5 Android apps you shouldn’t miss this week


Welcome to the 509th edition of Android Apps Weekly. Once again we bring you the latest news and apps from the previous week. Let’s start with some of the biggest headlines from last week:

  • A recent code dive suggests Google is working on a new Profiles feature for Messenger that would allow users to set their own profile name and photo. It’s possible this could be an RCS feature, or it could be a Google Messages feature similar to how Apple manages iMessage and Contact Posters used in it. 
  • Gmail for Android is testing a new feature that will help us respond to our emails faster. The new method will let you quickly begin typing a response to an email as you read it.
  • Ads may soon be heading to WhatsApp, as confirmed by the platform’s head Will Cathcart. The ads will only be displayed in areas like the Status page and Channels. Whatsapp promises it won’t put ads in the main inbox, thankfully.
  • Google is rallying big European telecom companies together to take on Apple’s iMessage in Europe. In a little to the European Commission, Google and its allies argue iMessage should be considered a gatekeeper service, which would force Apple to make it interoperable with other messaging apps. 
  • Previously if you wanted to read Instagram messages without letting anyone know you had to use a workaround involving Airplane mode and logging out of the app. Thankfully Meta has officially solved this problem, letting users turn off read receipts. 
  • Google has announced it’s testing new generative AI experiments for YouTube. This includes using AI to summarize the broad topic of the comments in videos and the ability to use an AI chatbot to answer questions about the video being watched without interrupting playback.

Android Apps Weekly: New apps and games of the week

Looking for some new Android apps and Android games to keep you occupied? Below we take a look at some of our favorite suggestions for the week. This week we have three games and two app suggestions. 


  • Price: Free but requires sign-in

I load up every app I put on the weekly list, but usually, my time with it is limited to about ten to thirty minutes depending on the app or game — just enough to determine whether it might be interesting enough to recommend. In the case of GoPilotX, it requires more time to assess the quality of its AI feedback. I’ve only had two days with it and have completed just three jogs, so the data is limited.

From what I can see, it works by tracking your logs over a period of time and then it provides an analysis that breaks down the run. So far, it hasn’t provided much beyond a few basic insights about my average speeds, but it has piqued my curiosity enough to start tracking my logs. Nevertheless, I find this to be an interesting app and believe it’s worth trying at least. It also promises new features every week, so it might be something to keep an eye on in the long term. 

Frontline Hero: Epic War Games

  • Price: Free with in-app purchases

Frontline Hero is a bit of a hybrid between tower defense, RGP, and gacha. The story here is pretty limited but it takes place in a futuristic world with unique anime-style graphics and animations. As for the core gameplay, you basically have to defend your team from waves of enemies using different strategies along the way. You’ll also be able to customize your captain and other characters as well. For my tastes, the action was a bit too frantic with a lot going on at once, but I can see how it will appeal to those who enjoy games similar to this.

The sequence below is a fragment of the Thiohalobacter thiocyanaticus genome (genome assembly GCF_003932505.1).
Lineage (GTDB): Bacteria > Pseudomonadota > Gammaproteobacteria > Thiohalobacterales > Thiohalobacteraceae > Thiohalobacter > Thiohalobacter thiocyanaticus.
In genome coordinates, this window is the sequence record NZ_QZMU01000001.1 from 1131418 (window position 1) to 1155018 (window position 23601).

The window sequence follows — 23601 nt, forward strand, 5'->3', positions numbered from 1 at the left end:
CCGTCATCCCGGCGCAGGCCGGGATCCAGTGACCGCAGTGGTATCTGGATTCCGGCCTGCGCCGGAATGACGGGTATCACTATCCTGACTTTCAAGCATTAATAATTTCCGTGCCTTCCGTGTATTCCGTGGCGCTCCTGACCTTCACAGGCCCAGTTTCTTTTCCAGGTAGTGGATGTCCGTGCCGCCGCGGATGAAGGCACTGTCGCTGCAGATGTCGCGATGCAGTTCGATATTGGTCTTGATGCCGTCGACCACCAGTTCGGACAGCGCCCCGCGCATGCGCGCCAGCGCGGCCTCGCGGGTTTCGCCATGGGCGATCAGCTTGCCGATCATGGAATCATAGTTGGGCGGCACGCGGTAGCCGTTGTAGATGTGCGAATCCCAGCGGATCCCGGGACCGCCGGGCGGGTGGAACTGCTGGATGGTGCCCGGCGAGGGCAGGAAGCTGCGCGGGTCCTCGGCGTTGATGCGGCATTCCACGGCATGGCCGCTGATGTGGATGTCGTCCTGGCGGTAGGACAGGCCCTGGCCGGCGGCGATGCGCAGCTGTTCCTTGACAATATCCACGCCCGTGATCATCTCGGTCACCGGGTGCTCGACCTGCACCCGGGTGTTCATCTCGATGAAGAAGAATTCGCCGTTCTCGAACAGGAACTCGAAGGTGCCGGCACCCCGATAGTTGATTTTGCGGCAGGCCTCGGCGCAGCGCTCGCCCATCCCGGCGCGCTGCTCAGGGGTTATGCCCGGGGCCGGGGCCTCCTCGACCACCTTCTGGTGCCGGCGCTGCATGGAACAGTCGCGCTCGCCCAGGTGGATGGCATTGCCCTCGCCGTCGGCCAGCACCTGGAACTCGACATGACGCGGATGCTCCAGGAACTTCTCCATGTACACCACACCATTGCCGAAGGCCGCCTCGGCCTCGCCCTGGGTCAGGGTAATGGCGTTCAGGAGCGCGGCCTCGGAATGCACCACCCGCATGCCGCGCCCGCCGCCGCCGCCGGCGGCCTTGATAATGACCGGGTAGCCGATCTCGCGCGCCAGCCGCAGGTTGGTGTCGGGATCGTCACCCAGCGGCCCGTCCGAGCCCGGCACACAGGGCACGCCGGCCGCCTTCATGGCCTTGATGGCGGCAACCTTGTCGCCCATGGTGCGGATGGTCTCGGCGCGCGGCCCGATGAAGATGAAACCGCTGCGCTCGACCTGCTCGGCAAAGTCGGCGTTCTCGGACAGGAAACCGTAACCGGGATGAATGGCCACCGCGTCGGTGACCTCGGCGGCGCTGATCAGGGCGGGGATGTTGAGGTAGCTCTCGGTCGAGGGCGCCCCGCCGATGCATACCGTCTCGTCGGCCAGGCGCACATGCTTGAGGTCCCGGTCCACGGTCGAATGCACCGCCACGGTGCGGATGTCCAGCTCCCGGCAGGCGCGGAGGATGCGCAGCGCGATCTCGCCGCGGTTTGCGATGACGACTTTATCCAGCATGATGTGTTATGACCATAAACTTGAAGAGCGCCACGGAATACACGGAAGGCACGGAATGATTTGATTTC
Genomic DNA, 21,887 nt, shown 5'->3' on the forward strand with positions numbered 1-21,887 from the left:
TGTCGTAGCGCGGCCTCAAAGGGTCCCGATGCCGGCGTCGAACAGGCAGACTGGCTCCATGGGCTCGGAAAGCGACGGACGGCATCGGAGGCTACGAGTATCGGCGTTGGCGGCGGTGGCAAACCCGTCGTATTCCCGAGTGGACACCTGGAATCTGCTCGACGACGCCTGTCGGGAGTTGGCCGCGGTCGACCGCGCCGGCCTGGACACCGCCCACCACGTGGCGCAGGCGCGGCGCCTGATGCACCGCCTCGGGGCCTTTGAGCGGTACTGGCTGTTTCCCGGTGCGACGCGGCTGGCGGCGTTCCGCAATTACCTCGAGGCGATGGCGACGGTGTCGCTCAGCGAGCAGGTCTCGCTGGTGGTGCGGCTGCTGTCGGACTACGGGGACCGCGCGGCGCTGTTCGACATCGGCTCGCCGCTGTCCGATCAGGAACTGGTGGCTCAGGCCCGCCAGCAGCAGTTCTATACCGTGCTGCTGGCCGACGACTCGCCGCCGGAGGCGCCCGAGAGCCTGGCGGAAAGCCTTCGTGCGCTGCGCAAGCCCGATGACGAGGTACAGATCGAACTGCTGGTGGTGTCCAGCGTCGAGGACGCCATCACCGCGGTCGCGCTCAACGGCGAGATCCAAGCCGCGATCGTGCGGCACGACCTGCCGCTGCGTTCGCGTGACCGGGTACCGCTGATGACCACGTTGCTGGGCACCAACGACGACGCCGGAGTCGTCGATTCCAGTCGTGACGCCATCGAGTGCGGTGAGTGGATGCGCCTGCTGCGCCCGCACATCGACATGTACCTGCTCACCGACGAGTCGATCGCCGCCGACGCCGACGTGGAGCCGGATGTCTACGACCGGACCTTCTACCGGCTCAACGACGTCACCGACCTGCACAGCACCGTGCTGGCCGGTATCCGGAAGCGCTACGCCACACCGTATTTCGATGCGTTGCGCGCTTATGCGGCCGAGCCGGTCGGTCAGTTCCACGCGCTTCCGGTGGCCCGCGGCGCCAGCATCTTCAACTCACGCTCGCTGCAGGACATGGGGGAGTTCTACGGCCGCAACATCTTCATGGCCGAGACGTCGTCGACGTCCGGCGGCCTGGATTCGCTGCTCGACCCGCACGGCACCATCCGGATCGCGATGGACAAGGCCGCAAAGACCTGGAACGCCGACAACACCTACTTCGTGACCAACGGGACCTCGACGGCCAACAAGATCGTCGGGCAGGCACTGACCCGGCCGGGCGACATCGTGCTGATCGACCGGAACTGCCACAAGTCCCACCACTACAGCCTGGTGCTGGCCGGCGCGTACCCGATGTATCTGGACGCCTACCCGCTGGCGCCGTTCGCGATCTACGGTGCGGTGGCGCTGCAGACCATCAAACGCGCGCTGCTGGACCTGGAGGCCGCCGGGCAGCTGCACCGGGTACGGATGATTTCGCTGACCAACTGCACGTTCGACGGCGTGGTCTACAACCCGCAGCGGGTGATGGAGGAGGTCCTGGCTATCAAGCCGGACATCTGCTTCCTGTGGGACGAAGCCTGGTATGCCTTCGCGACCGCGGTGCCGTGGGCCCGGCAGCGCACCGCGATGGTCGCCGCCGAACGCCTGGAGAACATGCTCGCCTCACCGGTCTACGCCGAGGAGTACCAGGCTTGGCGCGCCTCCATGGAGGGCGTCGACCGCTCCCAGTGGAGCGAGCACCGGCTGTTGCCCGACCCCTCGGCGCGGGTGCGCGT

Phantom Blade: Executioners

  • Price: Free with in-app purchases

Phantom Blade: Executioners is a unique kungfu action side-scrolling game with some of the best character designs and art I’ve seen in a long time. The storyline is also pretty impressive here. Without giving anything away, it centers around a conspiracy that threatens the whole world.

While I enjoyed it, the experience wasn’t perfect as I ran into some bugs and a fair share of lag. From what I can tell from other Google Play reviews, device performance can vary significantly so your experience might be more stable than might. Either way, it’s a new game, so here’s hoping that future updates make it a bit more stable for everyone. 


  • Price: Freeware, $4.99 to unlock full game

Clone them, clone them, gotta clone them all! Cormon takes pretty obvious inspiration from Nintendo’s Pokemon, but that doesn’t make it any less fun. Even the intro feels like an old-school Pokemon game, complete with a scenario where you’re a young kid living at home with your mom until you suddenly leave for a new job that changes everything. Overall this feels the closest thing to a retro-style Pokemon game you’ll officially find on Android outside of an emulator. Just be aware the free version is more like a demo, with the full game costing $5. If you like Pokemon as much as I do, it’s probably worth it though. 


  • Price: Free with in-app purchases

When I first opened Metria up on my phone the loading screen and intro video gave me immediate Zelda BoTW vibes, but despite similar initial character clothes and sounds, there are some core differences. There are no mechanics no swimming, no climbing, and the world is only semi-open. There’s also a lot of loading screens. You also play as more than one character as the story progresses, so Metria has few more JRPG elements than Zelda.

The storyline itself seems to be pretty generic, centering around deadly sins that once almost destroyed the world until 12 warriors fought off the 9 deadly sins and sealed them away with the power of magical light. 

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